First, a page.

Updated May 26, 2014. When this story first published in 2013, Steve Ruark had made 278 trips, covering the return of 490 fallen troops. The total now stands at 290 trips, covering the return of 509 troops.
When soldiers are killed in action, units hold a simple ceremony in the combat zone. At the front of a chapel or a helipad or a makeshift open area, the unit places the deceased’s combat boots on a small box. Behind the boots they stand a rifle, muzzle down, on top of which rests the soldier’s helmet. The dead trooper’s dog tags hang from the pistol grip. After a brief remembrance, soldiers file to the front and stand before the makeshift shrine. They pause briefly, then render a final salute to the fallen comrade, who in most cases is already on his or her way home.
Halfway around the world, another ceremony takes place on the tarmac of Dover Air Force Base in Delaware, where planes carrying fallen troops enter the United States. A chaplain reads a short prayer and a military team lifts a flag-draped metal case, carrying it from the plane to a nearby truck. After a brief pause, the truck drives slowly away, toward the base’s mortuary, where the body will be examined and prepared for burial.
The Dover port mortuary first opened in 1958, and in 2001 it became the only place where the bodies of troops killed in action return to the United States. In 2009, the ceremony on Dover’s tarmac, called a dignified transfer, became open to the media for the first time since 1991. The families of fallen service men and women have the option of inviting media to witness the return of their loved one to U.S. soil. In the past four years, 2,285 fallen military members have come through Dover’s mortuary, and the media has covered about 60 percent of the ceremonies.
Since dignified transfers became open to the press, the Associated Press has covered each one to which the media has been invited. Steve Ruark, a photographer for the AP, has made 278 trips to Dover, covering the return of 490 fallen troops. He has photographed the ceremonies in the middle of the day and in the dark of night, in snow and in the sweltering heat. “There have been lulls that last a fortnight and summer months that the stream of dead seemed it would never stop,” Ruark says.
For a photographer telling the story of how our fallen return home, the dignified transfer ceremonies present a significant challenge. Photographers are only allowed to stand in one area, on the other side of the bus from the grieving family. They sign an agreement that they will not photograph family members of the deceased.
So Ruark focused on framing his compositions in different ways. Sometimes he moved down the line with the honor guard; other times he photographed the tail fin of the airplane. “You hear the cries from the family members on the other side of that bus,” he says. “Sometimes it’s a regular cry; others it’s an outright screaming. But as a witness, I can’t pass it along. Instead I focus on the stoic young men who lift the remains of their comrade and carry him closer to his final resting place.”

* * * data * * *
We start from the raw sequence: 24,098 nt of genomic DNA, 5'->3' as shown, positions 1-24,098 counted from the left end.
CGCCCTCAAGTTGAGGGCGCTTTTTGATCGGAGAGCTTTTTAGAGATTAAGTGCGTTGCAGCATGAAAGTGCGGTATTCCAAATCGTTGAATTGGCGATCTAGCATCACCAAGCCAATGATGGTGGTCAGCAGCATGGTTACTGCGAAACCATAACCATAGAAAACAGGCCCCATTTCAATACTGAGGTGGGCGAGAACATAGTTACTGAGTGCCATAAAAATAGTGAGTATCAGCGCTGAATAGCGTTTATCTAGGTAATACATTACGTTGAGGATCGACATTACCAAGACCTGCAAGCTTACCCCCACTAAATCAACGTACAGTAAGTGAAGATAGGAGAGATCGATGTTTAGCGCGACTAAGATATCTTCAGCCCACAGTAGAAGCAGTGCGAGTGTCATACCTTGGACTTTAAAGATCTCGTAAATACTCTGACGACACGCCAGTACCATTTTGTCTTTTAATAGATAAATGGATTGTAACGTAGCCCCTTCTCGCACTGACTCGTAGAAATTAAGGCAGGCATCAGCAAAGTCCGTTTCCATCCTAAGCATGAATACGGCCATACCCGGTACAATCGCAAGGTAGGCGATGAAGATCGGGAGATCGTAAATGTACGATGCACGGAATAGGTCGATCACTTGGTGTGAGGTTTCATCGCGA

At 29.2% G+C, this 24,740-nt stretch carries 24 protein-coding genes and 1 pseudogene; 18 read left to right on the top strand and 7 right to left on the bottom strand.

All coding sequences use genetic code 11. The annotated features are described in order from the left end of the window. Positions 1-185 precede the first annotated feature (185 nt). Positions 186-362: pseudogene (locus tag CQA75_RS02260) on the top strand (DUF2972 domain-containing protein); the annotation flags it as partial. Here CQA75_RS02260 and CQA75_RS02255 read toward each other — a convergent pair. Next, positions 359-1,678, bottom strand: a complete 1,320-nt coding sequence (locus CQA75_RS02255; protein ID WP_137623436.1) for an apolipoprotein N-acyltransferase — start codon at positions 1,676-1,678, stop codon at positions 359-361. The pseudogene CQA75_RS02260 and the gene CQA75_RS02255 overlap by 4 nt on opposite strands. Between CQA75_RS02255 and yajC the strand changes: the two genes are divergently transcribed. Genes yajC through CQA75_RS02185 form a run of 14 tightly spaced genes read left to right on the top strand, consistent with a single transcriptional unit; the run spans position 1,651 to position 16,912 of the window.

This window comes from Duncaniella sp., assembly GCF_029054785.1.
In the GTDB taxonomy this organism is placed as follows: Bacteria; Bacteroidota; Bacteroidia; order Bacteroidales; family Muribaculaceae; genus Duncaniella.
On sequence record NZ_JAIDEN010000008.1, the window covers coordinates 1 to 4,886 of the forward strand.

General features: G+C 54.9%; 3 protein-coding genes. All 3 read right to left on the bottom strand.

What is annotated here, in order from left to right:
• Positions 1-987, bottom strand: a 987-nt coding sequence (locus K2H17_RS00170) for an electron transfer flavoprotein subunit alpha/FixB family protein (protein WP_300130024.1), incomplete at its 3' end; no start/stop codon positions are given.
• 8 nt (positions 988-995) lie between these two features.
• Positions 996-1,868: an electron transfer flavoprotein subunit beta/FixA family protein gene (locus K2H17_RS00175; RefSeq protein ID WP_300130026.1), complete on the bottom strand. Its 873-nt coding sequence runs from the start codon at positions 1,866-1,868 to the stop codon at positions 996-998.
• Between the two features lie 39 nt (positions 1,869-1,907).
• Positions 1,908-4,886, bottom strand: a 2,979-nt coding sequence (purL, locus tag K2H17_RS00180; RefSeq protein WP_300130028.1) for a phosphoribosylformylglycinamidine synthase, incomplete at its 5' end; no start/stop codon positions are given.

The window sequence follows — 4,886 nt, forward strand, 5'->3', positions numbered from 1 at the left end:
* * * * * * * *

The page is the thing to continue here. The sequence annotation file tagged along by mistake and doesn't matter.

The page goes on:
The emotion of the ceremonies is often subtle. “Sometimes a quick glance by a serviceman toward the flag-draped case can speak visual volumes,” Ruark explains. “Most times the straight faces of the military men and women in front of me do not budge.”
For the first eight years after September 11, when dignified transfers were not open to the media, few saw the fallen troops return home. When the dignified transfer ceremonies became public, many considered the decision through the lens of politics. The image of young troops being carried home in flag-draped caskets has been a stirring symbol going back to the Civil War. But for Ruark, who has seen more dignified transfers than nearly any other civilian, sharing those images is part of a crucial undertaking. Whether or not people support the wars, he feels it is essential they understand their costs. “If something’s not photographed, it’s easy to deny,” Ruark says. “It’s a fact that Americans are getting killed overseas. Making people look at it makes them weigh the costs.”
Then there is another, more fundamental aspect to Ruark’s photographs of men and women who gave their lives for their country, carried by their comrades one more step toward their final resting place. The images tell a story that can’t be articulated from lists of casualty figures or a press release giving the most basic information about a fallen warrior. “I think people, to some degree, know we’re at war,” Ruak says. “People are going to die, but when they’re confronted with, ‘This is an individual with a name,’ that makes a difference.”
When fallen troops reach their final resting place, an honor guard removes the flag from the casket and folds it into a neat triangle. An officer then kneels beside the next of kin and offers the flag on behalf of “a grateful nation.” With troops dying on distant battlefields in wars increasingly out of the public eye, photographs of the simple transfer ceremony on the tarmac at Dover offer all of us a chance to pause, to recognize men and women who were deserving of a future, and who gave what Abraham Lincoln called “the last full measure of devotion.” The dignified transfers are one step in a fallen service member’s long journey home. Viewing the photos and remembering the people inside those caskets can be one small part in our role as a grateful nation.
Steve Ruark is based in his native city, Baltimore. He graduated in 2000 from Syracuse University’s S.I. Newhouse School of Public Communications with a Bachelor of Science in photojournalism.
Nate Rawlings is a writer at Time. He served two combat tours in Iraq as a U.S. Army officer and has reported for the magazine from Iraq and Afghanistan.
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